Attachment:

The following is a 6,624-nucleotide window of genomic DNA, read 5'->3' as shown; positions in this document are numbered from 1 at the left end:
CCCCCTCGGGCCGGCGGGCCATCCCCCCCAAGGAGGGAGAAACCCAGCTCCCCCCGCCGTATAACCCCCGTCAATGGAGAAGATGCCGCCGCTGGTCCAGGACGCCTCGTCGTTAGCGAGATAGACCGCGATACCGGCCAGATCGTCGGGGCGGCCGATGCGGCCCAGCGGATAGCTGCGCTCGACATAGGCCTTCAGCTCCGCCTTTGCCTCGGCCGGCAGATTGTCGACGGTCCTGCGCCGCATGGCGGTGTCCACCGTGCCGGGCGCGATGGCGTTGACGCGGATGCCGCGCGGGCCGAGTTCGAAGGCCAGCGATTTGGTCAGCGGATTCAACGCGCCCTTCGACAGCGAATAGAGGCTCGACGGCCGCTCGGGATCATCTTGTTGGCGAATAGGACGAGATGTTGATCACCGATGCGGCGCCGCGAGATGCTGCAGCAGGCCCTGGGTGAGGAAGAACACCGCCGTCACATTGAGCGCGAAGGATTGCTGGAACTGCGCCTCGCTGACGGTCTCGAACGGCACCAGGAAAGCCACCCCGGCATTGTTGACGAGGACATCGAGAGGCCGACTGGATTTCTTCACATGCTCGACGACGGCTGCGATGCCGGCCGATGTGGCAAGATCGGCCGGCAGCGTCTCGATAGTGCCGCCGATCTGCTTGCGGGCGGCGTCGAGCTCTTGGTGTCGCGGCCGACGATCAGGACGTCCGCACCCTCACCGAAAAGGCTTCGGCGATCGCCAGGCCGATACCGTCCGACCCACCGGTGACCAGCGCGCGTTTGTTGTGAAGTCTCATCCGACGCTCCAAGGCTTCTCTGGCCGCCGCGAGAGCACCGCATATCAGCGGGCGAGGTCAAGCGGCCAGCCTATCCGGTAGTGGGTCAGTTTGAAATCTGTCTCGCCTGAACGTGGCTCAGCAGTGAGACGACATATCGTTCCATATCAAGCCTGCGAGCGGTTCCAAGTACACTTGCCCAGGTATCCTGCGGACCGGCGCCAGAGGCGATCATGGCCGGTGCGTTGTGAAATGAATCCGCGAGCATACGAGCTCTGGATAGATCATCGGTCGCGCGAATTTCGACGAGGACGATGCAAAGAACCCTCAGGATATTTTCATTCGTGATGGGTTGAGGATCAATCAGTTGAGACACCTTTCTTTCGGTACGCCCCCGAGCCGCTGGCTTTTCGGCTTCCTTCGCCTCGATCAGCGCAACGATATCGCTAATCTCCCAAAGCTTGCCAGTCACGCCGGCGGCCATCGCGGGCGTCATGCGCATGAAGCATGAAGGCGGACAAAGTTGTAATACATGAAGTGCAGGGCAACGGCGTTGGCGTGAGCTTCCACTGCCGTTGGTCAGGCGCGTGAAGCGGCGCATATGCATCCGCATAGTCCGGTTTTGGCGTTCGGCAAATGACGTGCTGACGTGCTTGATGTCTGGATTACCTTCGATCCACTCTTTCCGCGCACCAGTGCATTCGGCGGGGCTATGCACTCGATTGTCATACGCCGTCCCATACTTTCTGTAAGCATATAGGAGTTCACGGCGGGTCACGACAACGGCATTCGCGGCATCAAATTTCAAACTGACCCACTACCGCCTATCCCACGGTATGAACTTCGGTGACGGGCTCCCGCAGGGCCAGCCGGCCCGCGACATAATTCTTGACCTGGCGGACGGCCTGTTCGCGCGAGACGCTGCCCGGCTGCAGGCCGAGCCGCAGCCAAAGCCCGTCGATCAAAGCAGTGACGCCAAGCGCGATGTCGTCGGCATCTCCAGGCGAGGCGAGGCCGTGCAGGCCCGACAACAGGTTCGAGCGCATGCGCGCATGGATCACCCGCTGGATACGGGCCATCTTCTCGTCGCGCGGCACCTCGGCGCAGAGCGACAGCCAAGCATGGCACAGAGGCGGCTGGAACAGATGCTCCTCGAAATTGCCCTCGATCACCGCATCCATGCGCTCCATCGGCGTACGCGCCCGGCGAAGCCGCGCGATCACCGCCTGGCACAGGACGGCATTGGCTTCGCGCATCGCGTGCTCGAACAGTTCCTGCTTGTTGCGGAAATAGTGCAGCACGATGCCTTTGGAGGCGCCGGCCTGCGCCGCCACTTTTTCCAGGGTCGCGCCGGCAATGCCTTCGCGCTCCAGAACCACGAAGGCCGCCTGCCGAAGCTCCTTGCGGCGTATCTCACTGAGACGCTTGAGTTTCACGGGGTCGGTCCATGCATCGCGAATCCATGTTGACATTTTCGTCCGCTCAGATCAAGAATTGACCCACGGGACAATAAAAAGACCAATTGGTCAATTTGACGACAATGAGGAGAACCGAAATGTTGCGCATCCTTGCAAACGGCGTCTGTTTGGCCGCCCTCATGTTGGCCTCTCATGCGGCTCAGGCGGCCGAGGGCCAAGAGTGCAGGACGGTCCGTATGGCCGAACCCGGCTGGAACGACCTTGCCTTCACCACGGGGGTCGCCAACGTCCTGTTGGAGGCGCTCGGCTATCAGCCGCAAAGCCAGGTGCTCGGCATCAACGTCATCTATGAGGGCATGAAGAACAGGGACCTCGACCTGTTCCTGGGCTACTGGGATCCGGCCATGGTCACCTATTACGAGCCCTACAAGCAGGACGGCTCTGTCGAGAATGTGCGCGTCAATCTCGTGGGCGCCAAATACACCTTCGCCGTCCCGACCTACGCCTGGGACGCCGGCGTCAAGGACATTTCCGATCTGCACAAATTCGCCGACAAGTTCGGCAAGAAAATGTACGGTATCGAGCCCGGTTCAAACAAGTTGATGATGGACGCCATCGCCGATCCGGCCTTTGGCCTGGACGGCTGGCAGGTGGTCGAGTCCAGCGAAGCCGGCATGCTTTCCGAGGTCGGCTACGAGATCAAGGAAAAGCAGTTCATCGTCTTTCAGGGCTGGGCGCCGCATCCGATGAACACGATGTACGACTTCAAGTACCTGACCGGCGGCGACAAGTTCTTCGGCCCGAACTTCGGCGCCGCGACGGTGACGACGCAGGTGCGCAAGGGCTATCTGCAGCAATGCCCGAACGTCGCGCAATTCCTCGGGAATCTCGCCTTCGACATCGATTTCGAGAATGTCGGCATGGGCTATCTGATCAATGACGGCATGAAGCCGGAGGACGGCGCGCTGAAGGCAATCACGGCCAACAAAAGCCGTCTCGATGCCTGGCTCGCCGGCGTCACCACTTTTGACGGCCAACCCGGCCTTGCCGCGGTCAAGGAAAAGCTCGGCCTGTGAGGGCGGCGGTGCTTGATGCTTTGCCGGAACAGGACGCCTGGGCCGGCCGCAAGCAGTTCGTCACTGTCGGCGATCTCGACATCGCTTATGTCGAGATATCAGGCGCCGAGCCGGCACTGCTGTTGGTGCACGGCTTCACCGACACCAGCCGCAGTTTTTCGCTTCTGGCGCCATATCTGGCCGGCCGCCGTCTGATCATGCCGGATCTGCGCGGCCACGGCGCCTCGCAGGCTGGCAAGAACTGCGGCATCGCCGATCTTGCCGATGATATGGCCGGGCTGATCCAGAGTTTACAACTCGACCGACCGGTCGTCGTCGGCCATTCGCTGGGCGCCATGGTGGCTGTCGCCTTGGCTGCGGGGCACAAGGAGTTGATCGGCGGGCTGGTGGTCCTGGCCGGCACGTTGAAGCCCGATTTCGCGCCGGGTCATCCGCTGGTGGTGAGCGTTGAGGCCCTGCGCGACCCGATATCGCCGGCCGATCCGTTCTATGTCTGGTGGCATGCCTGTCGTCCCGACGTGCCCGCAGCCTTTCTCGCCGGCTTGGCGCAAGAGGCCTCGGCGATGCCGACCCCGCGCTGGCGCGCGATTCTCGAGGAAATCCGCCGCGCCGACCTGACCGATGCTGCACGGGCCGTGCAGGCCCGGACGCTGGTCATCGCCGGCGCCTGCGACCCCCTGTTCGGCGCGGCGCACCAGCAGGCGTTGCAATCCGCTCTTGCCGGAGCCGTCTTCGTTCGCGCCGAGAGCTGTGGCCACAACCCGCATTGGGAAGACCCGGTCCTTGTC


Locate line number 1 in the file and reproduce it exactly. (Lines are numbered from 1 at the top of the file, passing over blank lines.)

The following is a 6,624-nucleotide window of genomic DNA, read 5'->3' as shown; positions in this document are numbered from 1 at the left end: